Over the past two months, I’ve been in synagogue on Shabbat four times, way more than normal, because of back-to-back family bar and bat mitzvahs. I was asked to read from the Torah at two of the services, for the first time since my own bat mitzvah 15 years ago.
It seems only fitting that I received my taped recording of the first Torah portion (I never learned the trop system) just before a trip to my parents’ house. I listened to the tape over and over again on their early-1980s stereo, studying and trying to memorize the passage just as I had a decade and a half ago. It felt like a second bat mitzvah, an adult rite of passage and a chance to start a fresh Jewish life. It felt like a gift.
That night, I couldn’t fall asleep in the antique bed that my great-grandparents bought almost a hundred years ago. I am the third generation of women, after my grandmother and mother, to snuggle into the bed for a night’s rest, but the only one who has ever read from the Torah, learned Hebrew or put on a tallis, or prayer shawl. I realized that just an arm’s reach away, in the matching armoire next to my bed, was my father’s tallis, the same one I wore at my bat mitzvah.
As I turned the key on the armoire, opening the door and carefully sliding open the middle drawer, I thought about how almost every Jewish artifact associated with my upbringing was locked inside this piece of furniture, a piece that was purchased and lovingly preserved by the side of my family that comes from the classical Reform tradition, the Cincinnati heritage of all-English services and the shedding of Jewish rituals in favor of a more moralistic, American civil religious experience. The prayer book inscribed with my name was in there, along with my bat mitzvah speech and paperwork, and the tallis, carefully folded and tucked away inside its blue velvet bag, emblazoned with a gold Star of David.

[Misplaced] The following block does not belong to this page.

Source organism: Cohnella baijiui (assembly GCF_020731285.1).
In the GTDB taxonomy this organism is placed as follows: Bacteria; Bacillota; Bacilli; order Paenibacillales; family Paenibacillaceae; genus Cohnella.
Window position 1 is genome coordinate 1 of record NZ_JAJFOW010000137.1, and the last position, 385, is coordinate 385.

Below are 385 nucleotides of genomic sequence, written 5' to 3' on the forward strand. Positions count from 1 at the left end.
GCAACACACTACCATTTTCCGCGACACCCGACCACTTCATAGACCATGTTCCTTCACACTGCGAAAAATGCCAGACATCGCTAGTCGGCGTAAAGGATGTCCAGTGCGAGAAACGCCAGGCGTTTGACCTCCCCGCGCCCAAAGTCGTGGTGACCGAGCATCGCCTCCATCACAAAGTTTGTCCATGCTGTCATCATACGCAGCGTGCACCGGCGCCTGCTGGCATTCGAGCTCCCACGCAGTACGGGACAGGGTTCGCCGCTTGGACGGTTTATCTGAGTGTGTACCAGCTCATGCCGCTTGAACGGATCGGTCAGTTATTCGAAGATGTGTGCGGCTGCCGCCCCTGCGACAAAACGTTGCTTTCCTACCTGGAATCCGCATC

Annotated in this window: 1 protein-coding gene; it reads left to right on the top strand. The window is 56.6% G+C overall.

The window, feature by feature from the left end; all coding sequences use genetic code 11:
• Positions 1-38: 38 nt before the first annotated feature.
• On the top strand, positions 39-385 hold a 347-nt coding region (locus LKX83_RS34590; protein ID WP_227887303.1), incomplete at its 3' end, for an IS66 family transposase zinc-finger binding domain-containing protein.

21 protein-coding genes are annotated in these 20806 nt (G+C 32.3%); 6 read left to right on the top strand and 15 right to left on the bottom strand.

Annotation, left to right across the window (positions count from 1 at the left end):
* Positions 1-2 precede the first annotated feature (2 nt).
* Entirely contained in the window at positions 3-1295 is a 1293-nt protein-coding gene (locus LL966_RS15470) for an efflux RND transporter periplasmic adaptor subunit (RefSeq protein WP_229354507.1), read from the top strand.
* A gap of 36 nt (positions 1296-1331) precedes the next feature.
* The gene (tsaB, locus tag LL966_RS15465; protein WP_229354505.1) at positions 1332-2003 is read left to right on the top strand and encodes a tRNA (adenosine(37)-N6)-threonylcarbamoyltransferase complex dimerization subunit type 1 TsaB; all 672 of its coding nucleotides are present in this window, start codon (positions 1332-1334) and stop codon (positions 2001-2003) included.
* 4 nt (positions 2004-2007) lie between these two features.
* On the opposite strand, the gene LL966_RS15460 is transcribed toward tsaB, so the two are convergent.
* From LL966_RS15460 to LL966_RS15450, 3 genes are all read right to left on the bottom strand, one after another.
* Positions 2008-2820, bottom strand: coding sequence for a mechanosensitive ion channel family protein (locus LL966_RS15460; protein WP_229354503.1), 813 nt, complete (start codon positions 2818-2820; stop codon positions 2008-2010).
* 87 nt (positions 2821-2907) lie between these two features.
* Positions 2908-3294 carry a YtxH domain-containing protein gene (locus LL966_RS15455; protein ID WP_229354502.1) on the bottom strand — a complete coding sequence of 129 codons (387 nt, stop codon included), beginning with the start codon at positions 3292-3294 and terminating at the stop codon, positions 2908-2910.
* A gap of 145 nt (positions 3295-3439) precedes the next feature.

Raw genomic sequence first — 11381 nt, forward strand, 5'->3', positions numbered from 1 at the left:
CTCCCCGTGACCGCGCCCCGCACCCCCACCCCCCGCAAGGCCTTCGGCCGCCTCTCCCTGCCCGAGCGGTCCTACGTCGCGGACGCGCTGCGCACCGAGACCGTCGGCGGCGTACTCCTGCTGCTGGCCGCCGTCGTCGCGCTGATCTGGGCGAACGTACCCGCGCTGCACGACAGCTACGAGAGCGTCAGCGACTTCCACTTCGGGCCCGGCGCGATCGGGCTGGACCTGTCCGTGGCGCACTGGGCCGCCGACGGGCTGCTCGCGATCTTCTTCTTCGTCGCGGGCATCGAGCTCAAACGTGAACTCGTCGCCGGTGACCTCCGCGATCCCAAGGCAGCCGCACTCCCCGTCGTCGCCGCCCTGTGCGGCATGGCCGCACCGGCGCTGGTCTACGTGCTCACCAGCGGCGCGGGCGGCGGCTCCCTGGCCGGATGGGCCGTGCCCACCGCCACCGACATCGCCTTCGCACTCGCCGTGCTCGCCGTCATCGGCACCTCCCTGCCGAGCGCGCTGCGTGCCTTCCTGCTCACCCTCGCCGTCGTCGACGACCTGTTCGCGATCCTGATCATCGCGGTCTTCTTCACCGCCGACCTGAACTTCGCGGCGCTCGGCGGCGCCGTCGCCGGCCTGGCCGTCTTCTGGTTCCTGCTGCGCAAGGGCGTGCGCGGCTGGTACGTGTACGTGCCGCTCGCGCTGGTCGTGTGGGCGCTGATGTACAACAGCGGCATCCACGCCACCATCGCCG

I wondered if, seeing me in that moment, my great-grandparents would have been disappointed or considered me a throwback, looking for the wrong things from Judaism. But the next morning I showed the tallis the light of day, washed it and pressed it. My father dug in his own drawer and found my grandfather’s tallis tucked in there. The two shawls matched, so they must have been purchased at the same time, probably for my father’s 1957 bar mitzvah.
I chose my grandfather’s tallis for my Torah readings, because it’s a man’s size, my father’s a smaller boy’s. Although it’s not the huge drapery that some people wear, the enormous cocoon that seems to create a little personal prayer pocket, it feels big and comforting to me when I put it on. Kind of like how my grandfather felt to me. Like something a Jewish adult would wear. And, at age 28, I finally felt like a true Jewish adult.
Holly Lebowitz Rossi writes from Arlington, Mass.
Do you have a favorite Jewish object, traditional or not very? The Forward is seeking short essays, 500 words or fewer, describing such objects and what they mean to the writer. Send your contribution or suggestion to firstname.lastname@example.org.